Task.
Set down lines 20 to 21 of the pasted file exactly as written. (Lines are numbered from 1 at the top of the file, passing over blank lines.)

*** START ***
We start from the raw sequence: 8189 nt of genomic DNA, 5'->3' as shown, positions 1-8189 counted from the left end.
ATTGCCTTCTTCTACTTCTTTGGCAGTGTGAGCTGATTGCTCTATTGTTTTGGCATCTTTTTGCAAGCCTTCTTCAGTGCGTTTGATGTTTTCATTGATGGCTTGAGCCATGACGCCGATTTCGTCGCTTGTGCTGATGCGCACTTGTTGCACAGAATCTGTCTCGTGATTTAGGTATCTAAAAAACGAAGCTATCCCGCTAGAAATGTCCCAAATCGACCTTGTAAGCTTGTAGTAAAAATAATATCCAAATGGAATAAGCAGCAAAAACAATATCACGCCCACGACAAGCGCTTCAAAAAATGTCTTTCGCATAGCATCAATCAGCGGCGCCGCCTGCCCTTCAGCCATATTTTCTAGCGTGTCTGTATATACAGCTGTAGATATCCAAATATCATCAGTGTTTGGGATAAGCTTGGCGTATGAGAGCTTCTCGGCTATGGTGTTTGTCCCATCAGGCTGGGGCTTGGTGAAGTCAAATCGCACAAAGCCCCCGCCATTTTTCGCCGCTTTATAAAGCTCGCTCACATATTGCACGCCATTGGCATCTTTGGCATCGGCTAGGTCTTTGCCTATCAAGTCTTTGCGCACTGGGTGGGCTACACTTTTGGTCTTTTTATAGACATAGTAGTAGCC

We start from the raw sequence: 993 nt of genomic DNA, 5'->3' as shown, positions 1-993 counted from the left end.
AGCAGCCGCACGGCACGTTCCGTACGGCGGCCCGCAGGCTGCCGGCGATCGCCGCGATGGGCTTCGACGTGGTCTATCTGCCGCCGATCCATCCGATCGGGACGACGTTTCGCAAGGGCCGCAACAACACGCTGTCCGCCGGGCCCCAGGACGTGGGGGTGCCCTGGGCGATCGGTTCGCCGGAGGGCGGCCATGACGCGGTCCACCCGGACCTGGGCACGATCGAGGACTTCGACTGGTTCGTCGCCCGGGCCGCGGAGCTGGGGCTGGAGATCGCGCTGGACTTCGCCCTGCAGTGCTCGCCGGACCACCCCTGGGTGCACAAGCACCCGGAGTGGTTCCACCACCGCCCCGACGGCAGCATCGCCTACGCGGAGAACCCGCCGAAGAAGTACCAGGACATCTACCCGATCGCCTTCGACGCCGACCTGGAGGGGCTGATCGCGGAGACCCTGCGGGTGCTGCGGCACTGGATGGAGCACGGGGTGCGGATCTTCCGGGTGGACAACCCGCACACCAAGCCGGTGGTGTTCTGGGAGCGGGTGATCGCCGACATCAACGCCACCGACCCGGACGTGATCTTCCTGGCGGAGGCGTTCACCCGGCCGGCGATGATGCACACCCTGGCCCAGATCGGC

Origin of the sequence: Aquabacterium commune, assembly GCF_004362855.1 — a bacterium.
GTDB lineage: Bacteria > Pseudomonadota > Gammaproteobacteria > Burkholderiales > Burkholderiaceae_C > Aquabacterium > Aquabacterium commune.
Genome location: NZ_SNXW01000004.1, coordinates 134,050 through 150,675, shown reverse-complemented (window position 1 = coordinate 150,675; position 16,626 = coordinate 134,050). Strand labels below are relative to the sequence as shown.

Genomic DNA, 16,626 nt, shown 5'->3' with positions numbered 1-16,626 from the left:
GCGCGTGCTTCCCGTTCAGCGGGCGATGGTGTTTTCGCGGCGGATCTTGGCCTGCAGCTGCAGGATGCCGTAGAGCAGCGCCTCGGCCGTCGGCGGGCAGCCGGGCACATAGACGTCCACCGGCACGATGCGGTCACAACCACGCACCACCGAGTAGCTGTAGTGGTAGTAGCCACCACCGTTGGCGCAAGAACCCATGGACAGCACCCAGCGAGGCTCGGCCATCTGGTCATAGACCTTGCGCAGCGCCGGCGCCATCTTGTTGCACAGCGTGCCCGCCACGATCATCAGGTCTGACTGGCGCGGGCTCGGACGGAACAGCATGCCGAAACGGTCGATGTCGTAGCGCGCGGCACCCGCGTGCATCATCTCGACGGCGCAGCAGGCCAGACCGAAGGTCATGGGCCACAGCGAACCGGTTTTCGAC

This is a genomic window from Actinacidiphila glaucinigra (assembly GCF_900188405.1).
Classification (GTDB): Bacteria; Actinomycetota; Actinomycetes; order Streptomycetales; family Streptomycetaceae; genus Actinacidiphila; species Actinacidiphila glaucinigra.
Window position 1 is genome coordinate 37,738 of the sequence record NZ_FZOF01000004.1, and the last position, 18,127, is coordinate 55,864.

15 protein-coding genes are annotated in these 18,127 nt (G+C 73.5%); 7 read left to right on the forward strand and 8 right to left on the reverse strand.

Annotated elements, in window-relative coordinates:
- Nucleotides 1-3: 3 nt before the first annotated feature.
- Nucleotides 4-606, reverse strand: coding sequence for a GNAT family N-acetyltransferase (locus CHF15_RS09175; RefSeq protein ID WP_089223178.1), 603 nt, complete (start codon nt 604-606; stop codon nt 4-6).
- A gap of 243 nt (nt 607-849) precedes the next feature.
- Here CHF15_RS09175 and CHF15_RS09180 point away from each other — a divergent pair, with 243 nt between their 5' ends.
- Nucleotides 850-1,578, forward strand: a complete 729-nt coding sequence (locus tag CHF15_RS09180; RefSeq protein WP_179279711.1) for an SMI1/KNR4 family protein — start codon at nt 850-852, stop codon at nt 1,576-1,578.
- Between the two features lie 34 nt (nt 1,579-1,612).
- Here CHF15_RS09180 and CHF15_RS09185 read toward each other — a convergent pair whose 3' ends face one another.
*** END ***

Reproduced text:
- Between the two features lie 34 nt (nt 1,579-1,612).
- Here CHF15_RS09180 and CHF15_RS09185 read toward each other — a convergent pair whose 3' ends face one another.